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The Fable of the Hawk-Eagle

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Evan James Linker

Leading People and Teams

February 14, 2018

The Fable of the Hawk-Eagle

  1. The environment of the case is one of safety. The hawk-eagle has failed at something and is taken into a safe environment by the farmer. The hawk-eagle is drawn into and becomes accustomed to this comfortable environment. Rather than pursue the ambitious course of returning to the sky, the eagle prefers to stay in the comfort and security of the Farmer’s pen.

        My case is much less secure. I have seen some success in my ventures, some more risky than others. I have taken a great leap in coming to IE, taking a loan with no indication of future security, other than the promised diploma (which with the rankings fiasco, is much less secure). Nevertheless, due to my lack of major failure thus far in life, I continue to take measured risks to accede to my potential rather than to remain at a comfortable and safe level in my life and career.

  1. The fable makes me think of the possibilities that should be explored by those who may be insecure about their capabilities. It is about having self-esteem and also having the right people around you to facilitate that gain of confidence to try something that you might be very good at. In addition, it is about not allowing detractors to put you down.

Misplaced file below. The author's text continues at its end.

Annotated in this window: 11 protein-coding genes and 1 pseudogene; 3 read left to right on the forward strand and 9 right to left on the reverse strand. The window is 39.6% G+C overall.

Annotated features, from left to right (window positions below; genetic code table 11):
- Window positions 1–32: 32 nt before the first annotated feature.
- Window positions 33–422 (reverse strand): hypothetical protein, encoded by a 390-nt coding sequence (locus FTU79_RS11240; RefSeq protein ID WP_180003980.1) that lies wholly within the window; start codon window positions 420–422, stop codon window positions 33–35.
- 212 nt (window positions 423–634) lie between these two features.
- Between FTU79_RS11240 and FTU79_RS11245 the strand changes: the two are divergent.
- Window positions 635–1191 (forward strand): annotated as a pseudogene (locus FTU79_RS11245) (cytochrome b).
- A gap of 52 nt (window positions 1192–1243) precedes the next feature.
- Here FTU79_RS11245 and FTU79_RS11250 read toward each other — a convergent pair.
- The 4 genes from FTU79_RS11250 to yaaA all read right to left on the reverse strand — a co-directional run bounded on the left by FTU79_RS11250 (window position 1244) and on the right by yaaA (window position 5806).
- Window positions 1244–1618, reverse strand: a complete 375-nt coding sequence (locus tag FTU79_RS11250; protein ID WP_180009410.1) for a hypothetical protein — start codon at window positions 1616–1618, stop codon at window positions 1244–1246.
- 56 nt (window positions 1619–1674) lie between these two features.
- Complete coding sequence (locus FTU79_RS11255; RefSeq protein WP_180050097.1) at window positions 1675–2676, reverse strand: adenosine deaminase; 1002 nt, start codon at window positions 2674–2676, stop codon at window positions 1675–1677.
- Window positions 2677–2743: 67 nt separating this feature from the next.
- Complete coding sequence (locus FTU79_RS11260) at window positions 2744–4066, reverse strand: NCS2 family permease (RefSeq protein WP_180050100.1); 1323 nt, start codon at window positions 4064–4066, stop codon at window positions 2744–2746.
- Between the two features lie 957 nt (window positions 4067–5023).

2. Yes, I had a boss who needed my talents to successfully complete a project. She hired me to do the things she could not and trusted me to fulfill that role. Equally, I trusted her to provide me with the resources and tools to complete my tasks, which she did without fail. This mutual trust allowed us both to flourish and we both moved into even better positions quite quickly.
  3. I believe this is teaching us to be leaders who recognize the potential of others, and ourselves, and to not be afraid of unleashing that potential. Some bosses can be intimidated by the rise of an employee who clearly demonstrates incredible potential. But at the end of the day, maximizing this potential will allow all parties more success and reflect well on the boss.
  4. In sum, the fable of the hawk-eagle is an appropriate metaphor for a boss-employee relationship where the potential of the employee may not even be recognized by the employee himself/herself. In this case, it is necessary for the boss to recognize that potential and encourage the employee to develop it, providing the tools and space to do so. The employee and those around them must also be supportive of the process. So doing, the enterprise has a much better chance of flourishing.

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